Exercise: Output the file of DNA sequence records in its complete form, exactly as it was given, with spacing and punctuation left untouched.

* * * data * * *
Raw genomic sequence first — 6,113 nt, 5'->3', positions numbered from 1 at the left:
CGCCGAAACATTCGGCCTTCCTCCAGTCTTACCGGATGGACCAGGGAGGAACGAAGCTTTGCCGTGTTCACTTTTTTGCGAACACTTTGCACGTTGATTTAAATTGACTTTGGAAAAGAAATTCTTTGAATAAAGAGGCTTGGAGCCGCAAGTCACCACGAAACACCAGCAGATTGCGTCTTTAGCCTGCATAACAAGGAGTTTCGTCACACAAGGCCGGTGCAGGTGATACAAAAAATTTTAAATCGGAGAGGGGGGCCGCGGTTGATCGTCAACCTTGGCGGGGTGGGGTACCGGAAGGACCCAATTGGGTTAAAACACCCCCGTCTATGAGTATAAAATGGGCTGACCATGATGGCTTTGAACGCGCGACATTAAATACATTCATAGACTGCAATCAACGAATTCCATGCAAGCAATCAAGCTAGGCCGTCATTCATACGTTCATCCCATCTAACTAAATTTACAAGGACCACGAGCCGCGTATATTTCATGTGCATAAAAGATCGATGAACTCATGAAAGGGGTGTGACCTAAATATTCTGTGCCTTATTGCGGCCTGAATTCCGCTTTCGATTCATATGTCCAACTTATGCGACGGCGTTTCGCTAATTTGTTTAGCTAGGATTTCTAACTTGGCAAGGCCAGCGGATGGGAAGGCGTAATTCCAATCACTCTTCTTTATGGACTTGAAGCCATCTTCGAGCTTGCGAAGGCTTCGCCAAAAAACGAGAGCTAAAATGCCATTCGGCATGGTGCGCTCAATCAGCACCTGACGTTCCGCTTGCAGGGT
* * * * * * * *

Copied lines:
Raw genomic sequence first — 6,113 nt, 5'->3', positions numbered from 1 at the left:
CGCCGAAACATTCGGCCTTCCTCCAGTCTTACCGGATGGACCAGGGAGGAACGAAGCTTTGCCGTGTTCACTTTTTTGCGAACACTTTGCACGTTGATTTAAATTGACTTTGGAAAAGAAATTCTTTGAATAAAGAGGCTTGGAGCCGCAAGTCACCACGAAACACCAGCAGATTGCGTCTTTAGCCTGCATAACAAGGAGTTTCGTCACACAAGGCCGGTGCAGGTGATACAAAAAATTTTAAATCGGAGAGGGGGGCCGCGGTTGATCGTCAACCTTGGCGGGGTGGGGTACCGGAAGGACCCAATTGGGTTAAAACACCCCCGTCTATGAGTATAAAATGGGCTGACCATGATGGCTTTGAACGCGCGACATTAAATACATTCATAGACTGCAATCAACGAATTCCATGCAAGCAATCAAGCTAGGCCGTCATTCATACGTTCATCCCATCTAACTAAATTTACAAGGACCACGAGCCGCGTATATTTCATGTGCATAAAAGATCGATGAACTCATGAAAGGGGTGTGACCTAAATATTCTGTGCCTTATTGCGGCCTGAATTCCGCTTTCGATTCATATGTCCAACTTATGCGACGGCGTTTCGCTAATTTGTTTAGCTAGGATTTCTAACTTGGCAAGGCCAGCGGATGGGAAGGCGTAATTCCAATCACTCTTCTTTATGGACTTGAAGCCATCTTCGAGCTTGCGAAGGCTTCGCCAAAAAACGAGAGCTAAAATGCCATTCGGCATGGTGCGCTCAATCAGCACCTGACGTTCCGCTTGCAGGGT